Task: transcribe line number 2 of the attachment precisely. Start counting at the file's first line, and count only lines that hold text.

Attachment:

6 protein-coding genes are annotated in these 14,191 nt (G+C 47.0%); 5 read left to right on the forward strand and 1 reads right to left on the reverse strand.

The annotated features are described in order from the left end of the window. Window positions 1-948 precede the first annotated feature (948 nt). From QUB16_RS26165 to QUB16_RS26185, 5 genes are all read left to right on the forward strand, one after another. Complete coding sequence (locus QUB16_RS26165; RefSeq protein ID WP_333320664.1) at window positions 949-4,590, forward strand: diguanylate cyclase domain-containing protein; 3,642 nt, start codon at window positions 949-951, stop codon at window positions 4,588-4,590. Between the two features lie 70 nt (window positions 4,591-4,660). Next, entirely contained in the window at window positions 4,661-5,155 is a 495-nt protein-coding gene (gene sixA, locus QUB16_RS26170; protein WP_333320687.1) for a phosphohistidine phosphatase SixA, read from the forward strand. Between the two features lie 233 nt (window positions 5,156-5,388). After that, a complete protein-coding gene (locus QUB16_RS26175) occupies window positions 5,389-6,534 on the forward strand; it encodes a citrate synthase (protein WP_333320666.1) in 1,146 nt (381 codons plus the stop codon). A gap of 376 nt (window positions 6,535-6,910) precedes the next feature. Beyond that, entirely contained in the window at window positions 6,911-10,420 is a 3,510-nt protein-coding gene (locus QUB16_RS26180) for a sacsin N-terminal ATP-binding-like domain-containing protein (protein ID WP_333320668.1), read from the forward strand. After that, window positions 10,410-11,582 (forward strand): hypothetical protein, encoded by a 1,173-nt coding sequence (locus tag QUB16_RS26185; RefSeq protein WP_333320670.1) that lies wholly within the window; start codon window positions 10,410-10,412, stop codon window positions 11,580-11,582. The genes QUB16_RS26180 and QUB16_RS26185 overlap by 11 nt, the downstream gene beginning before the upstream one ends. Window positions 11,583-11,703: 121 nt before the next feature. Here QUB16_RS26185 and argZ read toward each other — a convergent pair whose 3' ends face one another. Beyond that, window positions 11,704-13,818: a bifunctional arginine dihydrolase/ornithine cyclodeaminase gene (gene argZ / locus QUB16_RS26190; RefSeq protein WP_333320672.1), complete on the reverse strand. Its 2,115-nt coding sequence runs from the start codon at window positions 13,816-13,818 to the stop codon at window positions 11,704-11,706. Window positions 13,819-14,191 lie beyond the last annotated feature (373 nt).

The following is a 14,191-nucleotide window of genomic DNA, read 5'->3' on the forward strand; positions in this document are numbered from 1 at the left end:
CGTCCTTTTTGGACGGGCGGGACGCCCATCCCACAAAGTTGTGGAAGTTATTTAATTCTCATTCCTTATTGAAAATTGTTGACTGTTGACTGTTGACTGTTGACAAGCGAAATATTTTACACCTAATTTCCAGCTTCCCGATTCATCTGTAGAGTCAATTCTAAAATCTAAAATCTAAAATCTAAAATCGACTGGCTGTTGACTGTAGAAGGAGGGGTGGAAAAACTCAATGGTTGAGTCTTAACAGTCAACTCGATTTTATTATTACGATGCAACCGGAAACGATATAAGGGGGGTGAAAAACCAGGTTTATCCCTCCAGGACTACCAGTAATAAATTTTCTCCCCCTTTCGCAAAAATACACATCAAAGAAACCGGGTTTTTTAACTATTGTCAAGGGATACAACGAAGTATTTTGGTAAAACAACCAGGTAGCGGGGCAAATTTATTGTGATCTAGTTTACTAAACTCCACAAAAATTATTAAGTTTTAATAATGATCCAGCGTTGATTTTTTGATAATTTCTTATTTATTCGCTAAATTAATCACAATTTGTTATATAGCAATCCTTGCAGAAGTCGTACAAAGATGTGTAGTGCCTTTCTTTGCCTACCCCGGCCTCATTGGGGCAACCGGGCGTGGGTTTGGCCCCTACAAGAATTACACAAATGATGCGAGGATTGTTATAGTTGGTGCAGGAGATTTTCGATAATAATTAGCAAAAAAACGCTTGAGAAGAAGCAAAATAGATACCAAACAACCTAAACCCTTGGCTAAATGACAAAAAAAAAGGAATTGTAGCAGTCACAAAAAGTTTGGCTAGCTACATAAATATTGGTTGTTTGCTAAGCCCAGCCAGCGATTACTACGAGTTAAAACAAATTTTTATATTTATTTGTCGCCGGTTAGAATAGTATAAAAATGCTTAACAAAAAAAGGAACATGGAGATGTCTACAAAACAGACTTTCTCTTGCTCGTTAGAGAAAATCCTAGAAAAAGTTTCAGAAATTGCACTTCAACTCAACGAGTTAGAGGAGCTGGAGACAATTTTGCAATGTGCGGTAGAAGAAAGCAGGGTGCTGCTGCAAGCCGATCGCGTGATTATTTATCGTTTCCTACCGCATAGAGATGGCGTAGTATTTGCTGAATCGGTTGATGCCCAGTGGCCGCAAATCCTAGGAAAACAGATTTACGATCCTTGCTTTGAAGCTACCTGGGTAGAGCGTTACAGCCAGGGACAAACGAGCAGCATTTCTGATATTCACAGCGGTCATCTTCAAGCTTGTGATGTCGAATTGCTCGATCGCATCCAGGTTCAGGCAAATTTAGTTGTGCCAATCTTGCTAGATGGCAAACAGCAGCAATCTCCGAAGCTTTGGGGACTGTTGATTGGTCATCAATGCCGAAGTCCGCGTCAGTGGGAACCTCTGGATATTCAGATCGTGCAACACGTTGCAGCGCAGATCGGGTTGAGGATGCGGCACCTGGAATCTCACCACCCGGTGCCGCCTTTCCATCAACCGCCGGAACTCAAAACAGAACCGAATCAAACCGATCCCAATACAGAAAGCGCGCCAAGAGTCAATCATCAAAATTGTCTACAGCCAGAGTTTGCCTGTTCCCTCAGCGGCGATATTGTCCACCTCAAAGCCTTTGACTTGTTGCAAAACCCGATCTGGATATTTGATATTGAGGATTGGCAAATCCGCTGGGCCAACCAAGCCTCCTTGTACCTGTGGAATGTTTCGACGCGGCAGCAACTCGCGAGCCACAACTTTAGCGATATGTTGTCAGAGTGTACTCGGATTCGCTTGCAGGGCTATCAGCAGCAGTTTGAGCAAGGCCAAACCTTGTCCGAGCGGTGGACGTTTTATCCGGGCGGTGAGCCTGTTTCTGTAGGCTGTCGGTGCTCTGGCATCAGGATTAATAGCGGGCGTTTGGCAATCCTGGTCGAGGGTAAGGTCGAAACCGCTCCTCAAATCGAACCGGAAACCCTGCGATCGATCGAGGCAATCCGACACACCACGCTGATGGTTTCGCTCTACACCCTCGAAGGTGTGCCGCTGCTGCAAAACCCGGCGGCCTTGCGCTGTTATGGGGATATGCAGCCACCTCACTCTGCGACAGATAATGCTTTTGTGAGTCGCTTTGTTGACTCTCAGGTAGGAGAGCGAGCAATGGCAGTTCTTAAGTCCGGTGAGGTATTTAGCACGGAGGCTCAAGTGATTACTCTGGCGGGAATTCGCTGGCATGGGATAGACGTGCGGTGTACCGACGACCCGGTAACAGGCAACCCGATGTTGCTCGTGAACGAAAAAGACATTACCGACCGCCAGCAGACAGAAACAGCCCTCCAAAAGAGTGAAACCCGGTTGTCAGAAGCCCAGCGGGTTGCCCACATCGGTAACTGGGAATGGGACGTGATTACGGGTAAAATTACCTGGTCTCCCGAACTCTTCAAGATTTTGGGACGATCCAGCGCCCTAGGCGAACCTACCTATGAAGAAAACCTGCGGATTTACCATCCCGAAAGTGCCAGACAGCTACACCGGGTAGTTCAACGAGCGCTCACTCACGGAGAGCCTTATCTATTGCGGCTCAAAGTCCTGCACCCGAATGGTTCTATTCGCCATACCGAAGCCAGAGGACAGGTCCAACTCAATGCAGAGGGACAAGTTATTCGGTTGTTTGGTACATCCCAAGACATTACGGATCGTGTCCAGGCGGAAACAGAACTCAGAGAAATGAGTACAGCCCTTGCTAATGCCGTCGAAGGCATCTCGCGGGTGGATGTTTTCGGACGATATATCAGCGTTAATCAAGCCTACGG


The annotated features are described in order from the left end of the window. Window positions 1-948 precede the first annotated feature (948 nt). From QUB16_RS26165 to QUB16_RS26185, 5 genes are all read left to right on the forward strand, one after another. Complete coding sequence (locus QUB16_RS26165; RefSeq protein ID WP_333320664.1) at window positions 949-4,590, forward strand: diguanylate cyclase domain-containing protein; 3,642 nt, start codon at window positions 949-951, stop codon at window positions 4,588-4,590. Between the two features lie 70 nt (window positions 4,591-4,660). Next, entirely contained in the window at window positions 4,661-5,155 is a 495-nt protein-coding gene (gene sixA, locus QUB16_RS26170; protein WP_333320687.1) for a phosphohistidine phosphatase SixA, read from the forward strand. Between the two features lie 233 nt (window positions 5,156-5,388). After that, a complete protein-coding gene (locus QUB16_RS26175) occupies window positions 5,389-6,534 on the forward strand; it encodes a citrate synthase (protein WP_333320666.1) in 1,146 nt (381 codons plus the stop codon). A gap of 376 nt (window positions 6,535-6,910) precedes the next feature. Beyond that, entirely contained in the window at window positions 6,911-10,420 is a 3,510-nt protein-coding gene (locus QUB16_RS26180) for a sacsin N-terminal ATP-binding-like domain-containing protein (protein ID WP_333320668.1), read from the forward strand. After that, window positions 10,410-11,582 (forward strand): hypothetical protein, encoded by a 1,173-nt coding sequence (locus tag QUB16_RS26185; RefSeq protein WP_333320670.1) that lies wholly within the window; start codon window positions 10,410-10,412, stop codon window positions 11,580-11,582. The genes QUB16_RS26180 and QUB16_RS26185 overlap by 11 nt, the downstream gene beginning before the upstream one ends. Window positions 11,583-11,703: 121 nt before the next feature. Here QUB16_RS26185 and argZ read toward each other — a convergent pair whose 3' ends face one another. Beyond that, window positions 11,704-13,818: a bifunctional arginine dihydrolase/ornithine cyclodeaminase gene (gene argZ / locus QUB16_RS26190; RefSeq protein WP_333320672.1), complete on the reverse strand. Its 2,115-nt coding sequence runs from the start codon at window positions 13,816-13,818 to the stop codon at window positions 11,704-11,706. Window positions 13,819-14,191 lie beyond the last annotated feature (373 nt).